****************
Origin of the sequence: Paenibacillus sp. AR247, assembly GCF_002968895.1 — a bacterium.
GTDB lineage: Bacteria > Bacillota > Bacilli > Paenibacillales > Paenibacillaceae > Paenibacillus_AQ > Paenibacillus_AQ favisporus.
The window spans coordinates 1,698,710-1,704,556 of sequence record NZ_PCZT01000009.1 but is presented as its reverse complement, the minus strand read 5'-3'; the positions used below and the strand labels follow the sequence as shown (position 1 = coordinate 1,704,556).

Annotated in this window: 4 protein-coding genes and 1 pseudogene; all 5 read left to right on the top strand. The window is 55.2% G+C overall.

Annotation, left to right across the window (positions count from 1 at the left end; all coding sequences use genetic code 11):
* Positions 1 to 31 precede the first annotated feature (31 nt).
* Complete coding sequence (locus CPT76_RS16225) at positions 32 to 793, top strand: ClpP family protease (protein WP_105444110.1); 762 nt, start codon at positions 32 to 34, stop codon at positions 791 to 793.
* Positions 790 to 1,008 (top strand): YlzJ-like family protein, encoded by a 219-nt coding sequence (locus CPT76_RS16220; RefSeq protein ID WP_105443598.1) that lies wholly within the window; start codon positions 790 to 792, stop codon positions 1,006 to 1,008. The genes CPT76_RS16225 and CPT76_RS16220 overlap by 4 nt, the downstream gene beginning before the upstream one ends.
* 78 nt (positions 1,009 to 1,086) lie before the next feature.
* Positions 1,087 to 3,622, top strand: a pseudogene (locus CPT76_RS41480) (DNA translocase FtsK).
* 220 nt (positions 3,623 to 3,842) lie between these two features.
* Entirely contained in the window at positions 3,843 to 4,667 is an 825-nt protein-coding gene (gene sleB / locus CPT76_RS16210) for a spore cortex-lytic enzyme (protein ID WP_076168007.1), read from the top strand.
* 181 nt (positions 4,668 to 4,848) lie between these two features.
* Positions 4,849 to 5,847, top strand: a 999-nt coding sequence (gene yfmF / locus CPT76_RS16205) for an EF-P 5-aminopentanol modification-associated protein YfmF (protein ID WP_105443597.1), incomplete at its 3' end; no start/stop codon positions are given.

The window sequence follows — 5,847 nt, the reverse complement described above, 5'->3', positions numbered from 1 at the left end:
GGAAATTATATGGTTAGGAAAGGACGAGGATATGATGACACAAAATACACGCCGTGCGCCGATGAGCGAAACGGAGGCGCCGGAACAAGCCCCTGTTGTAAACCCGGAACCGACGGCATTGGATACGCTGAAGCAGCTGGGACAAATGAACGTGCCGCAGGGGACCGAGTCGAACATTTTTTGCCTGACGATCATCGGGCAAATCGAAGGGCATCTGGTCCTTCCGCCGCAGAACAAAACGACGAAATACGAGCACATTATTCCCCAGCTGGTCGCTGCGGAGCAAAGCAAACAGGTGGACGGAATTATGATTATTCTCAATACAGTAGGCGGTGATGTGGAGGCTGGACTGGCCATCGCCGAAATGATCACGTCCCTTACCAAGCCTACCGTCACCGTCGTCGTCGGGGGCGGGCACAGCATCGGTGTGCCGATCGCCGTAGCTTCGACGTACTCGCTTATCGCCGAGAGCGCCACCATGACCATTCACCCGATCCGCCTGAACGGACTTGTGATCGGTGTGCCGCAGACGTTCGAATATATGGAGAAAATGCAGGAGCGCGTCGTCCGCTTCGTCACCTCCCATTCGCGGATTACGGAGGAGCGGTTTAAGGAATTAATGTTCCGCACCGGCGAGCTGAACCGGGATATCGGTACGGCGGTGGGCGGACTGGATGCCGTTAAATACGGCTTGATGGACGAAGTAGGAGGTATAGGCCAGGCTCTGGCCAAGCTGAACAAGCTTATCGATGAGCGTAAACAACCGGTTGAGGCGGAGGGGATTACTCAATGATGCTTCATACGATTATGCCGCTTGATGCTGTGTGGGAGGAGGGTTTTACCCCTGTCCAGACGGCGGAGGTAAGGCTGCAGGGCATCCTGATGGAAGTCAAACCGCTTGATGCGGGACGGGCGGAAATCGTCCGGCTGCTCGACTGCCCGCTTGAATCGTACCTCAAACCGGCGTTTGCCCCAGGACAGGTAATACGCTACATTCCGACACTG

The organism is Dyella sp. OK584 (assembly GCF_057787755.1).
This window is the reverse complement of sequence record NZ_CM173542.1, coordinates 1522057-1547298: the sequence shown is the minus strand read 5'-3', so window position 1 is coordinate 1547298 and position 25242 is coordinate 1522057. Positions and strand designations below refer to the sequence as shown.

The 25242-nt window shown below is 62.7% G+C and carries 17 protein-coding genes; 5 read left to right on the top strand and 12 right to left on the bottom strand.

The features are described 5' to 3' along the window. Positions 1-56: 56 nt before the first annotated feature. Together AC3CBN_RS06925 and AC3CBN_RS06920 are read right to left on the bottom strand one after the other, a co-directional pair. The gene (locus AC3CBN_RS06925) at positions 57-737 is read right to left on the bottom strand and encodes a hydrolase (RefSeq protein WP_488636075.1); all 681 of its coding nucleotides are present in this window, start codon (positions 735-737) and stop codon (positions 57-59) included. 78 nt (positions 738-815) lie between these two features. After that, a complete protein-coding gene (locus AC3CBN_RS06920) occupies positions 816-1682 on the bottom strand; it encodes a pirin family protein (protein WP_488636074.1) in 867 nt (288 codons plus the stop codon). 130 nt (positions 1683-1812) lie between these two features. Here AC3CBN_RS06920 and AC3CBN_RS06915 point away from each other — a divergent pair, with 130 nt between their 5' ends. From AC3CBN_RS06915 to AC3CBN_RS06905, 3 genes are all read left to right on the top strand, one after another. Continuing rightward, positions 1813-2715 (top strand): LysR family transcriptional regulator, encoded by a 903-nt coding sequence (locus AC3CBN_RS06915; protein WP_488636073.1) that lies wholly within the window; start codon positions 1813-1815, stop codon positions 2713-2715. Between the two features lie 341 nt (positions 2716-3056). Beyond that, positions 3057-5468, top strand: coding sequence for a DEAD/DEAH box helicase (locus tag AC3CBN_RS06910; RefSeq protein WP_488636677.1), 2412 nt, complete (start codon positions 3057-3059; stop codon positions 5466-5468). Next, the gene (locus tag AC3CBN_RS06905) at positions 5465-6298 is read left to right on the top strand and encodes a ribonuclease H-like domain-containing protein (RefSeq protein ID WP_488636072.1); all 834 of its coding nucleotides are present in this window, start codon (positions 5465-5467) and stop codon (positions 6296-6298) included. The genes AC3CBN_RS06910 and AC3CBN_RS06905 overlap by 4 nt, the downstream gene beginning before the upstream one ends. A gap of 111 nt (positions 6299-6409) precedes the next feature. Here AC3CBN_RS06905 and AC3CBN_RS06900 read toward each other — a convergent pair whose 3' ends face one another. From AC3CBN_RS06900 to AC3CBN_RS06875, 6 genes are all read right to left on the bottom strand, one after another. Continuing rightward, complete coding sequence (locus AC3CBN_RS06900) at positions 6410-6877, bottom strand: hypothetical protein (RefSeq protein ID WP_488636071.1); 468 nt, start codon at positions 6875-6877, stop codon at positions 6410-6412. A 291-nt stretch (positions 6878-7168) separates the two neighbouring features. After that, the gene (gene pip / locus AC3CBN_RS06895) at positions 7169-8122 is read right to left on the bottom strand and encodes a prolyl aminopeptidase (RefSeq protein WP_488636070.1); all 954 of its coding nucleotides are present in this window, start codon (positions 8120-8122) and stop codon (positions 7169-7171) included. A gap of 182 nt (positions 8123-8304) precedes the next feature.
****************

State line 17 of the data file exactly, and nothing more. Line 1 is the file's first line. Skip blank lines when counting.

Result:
The organism is Dyella sp. OK584 (assembly GCF_057787755.1).